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Stop Hate Crime – Gypsies and Travellers


This report contains offensive language. These are examples of hate crime that were expressed over the course of this research. This language has not been censored as it is important to understand the nature of this type of crime as it occurs.

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North Yorkshire is home to many travellers and Gypsies. There are 438 recorded, permanent caravans in the county:


Stereotypes, misconceptions and even media representations produce negative attitudes towards these groups. Although not a ‘race,’ it seems that anti-traveller hatred is most likely to fall into the racial category.

We get called ‘pikeys’ and ‘mucky gypos.’’

If I go into town, I feel like I have to act differently, so people don’t think I am a traveller.’

Preconceptions about the travelling community mean that there are some ill-feelings from some of those outside this community. One of the support workers explained that she had been mistaken for a traveller herself and received ‘dirty looks’ from passers-by, as well as incidents where road users have not allowed her to pass on a single track road.

Travelling communities tend to ‘keep themselves to themselves,’ so there is not an established relationship with the police. Although in Malton there is an integration scheme that has shown some progress, this is very slow and there is still some uncertainty.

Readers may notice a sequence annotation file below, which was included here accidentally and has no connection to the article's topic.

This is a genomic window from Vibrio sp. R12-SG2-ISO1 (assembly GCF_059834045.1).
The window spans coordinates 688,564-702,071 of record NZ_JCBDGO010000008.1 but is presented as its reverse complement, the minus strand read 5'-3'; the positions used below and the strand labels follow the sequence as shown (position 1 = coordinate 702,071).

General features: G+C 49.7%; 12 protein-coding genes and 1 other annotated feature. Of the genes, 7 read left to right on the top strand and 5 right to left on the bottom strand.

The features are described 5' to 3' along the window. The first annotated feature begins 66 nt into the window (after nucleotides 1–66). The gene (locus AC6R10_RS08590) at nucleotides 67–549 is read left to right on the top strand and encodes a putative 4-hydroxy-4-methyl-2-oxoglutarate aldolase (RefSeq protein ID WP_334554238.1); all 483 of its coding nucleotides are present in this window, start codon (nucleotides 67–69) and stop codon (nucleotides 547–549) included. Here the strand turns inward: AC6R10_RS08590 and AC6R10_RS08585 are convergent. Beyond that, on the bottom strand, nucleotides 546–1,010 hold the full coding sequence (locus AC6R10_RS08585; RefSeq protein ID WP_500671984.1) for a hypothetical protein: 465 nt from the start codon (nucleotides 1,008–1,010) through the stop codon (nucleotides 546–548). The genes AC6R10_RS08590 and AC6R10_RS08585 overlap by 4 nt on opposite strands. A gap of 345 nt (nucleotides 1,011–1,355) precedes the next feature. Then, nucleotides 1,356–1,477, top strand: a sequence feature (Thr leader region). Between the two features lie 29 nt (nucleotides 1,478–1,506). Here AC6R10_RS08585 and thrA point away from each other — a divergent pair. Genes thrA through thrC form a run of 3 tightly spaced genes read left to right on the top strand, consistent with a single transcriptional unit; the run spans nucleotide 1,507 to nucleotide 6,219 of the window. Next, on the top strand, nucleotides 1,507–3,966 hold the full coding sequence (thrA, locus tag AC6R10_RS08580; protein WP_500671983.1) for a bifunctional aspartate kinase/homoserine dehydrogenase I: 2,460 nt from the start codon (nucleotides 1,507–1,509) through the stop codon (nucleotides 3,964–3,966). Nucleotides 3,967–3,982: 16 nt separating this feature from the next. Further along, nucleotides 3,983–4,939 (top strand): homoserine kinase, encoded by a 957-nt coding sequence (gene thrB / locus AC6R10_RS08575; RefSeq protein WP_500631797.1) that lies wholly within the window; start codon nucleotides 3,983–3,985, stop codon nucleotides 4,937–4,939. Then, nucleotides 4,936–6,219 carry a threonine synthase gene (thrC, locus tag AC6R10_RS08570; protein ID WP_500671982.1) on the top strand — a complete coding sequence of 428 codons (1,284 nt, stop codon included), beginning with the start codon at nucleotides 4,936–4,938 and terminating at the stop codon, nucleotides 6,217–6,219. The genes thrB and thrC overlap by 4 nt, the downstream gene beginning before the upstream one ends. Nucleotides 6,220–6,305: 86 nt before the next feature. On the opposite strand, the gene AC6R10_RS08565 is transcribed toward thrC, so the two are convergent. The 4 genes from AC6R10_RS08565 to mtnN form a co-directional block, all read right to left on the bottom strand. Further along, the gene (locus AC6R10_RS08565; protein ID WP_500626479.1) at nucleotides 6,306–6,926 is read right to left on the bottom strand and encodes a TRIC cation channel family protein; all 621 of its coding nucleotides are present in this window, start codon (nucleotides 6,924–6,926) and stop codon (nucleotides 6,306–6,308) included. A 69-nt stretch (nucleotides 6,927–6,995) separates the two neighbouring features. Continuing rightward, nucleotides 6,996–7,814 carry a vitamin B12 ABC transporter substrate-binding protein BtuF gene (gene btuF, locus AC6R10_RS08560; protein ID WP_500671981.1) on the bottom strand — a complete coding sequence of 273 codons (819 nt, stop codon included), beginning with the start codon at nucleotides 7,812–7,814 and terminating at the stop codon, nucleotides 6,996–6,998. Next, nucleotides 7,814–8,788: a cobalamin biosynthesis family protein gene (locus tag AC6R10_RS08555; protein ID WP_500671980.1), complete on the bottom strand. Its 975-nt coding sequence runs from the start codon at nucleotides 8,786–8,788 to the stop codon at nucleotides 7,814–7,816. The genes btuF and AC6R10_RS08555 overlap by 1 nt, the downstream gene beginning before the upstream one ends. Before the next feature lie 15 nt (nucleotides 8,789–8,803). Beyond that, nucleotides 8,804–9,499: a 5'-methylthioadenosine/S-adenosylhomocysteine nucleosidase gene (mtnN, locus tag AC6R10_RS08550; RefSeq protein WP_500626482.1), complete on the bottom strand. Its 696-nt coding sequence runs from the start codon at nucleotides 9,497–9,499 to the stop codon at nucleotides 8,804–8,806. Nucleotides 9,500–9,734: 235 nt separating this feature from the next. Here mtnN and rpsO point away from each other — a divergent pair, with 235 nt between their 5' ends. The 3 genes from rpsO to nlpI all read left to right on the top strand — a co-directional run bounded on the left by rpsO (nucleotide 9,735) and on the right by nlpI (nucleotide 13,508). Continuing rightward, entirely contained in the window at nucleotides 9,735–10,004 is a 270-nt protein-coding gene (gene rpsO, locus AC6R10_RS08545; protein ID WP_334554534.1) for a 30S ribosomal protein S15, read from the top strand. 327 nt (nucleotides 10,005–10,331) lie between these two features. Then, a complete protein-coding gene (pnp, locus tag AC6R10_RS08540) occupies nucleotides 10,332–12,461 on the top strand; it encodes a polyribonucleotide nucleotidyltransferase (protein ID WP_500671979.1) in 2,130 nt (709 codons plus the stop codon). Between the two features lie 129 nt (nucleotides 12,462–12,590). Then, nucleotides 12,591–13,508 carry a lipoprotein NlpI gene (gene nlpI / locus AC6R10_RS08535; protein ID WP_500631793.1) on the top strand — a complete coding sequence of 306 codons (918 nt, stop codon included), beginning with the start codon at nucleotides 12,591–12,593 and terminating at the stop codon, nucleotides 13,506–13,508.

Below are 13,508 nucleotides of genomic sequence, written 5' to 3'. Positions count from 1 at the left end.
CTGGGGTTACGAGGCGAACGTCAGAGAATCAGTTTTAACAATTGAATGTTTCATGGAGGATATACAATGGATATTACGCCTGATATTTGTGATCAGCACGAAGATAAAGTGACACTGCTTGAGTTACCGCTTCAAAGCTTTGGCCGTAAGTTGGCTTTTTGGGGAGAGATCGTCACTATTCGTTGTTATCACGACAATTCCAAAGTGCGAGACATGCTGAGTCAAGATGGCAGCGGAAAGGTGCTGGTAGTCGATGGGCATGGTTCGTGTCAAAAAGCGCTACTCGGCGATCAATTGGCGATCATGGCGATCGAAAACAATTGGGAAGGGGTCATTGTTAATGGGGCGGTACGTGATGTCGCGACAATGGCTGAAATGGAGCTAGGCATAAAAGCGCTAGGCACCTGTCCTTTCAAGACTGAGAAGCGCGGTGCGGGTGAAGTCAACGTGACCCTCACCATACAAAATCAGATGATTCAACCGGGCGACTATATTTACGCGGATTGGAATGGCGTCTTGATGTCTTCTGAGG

Discussions suggested that there was some negative feeling from a local police officer and travellers now do not go to that individual for support. The travellers have asked that this is not referred to the police. There have also been incidents of being denied healthcare from medical services: appointments made by support workers for travellers would be cancelled with no notice given – others were not receiving the level of care required for their illness. After discussions between health staff and support workers, this was resolved locally.

Traditionally, gypsies and travellers do not have good relationships with the police, so would choose to not report a crime to them. ‘They will either deal with it themselves, or not at all.’ There was a feeling that the police are unable to act on hate crimes because of the lack of information that is available and the frequency of the incidents.

Every year in early June, there is an increase of travellers to North Yorkshire due to the Appleby horse fair in Cumbria. The lack of integration between travellers and locals in some areas is a cause for concern: travellers often stopover in very rural villages and tensions can heighten as a result. There is wariness amongst locals that crime will go up and so police presence is often requested. However, pre-emptive police action might be viewed as discriminatory, assumptive and targeted.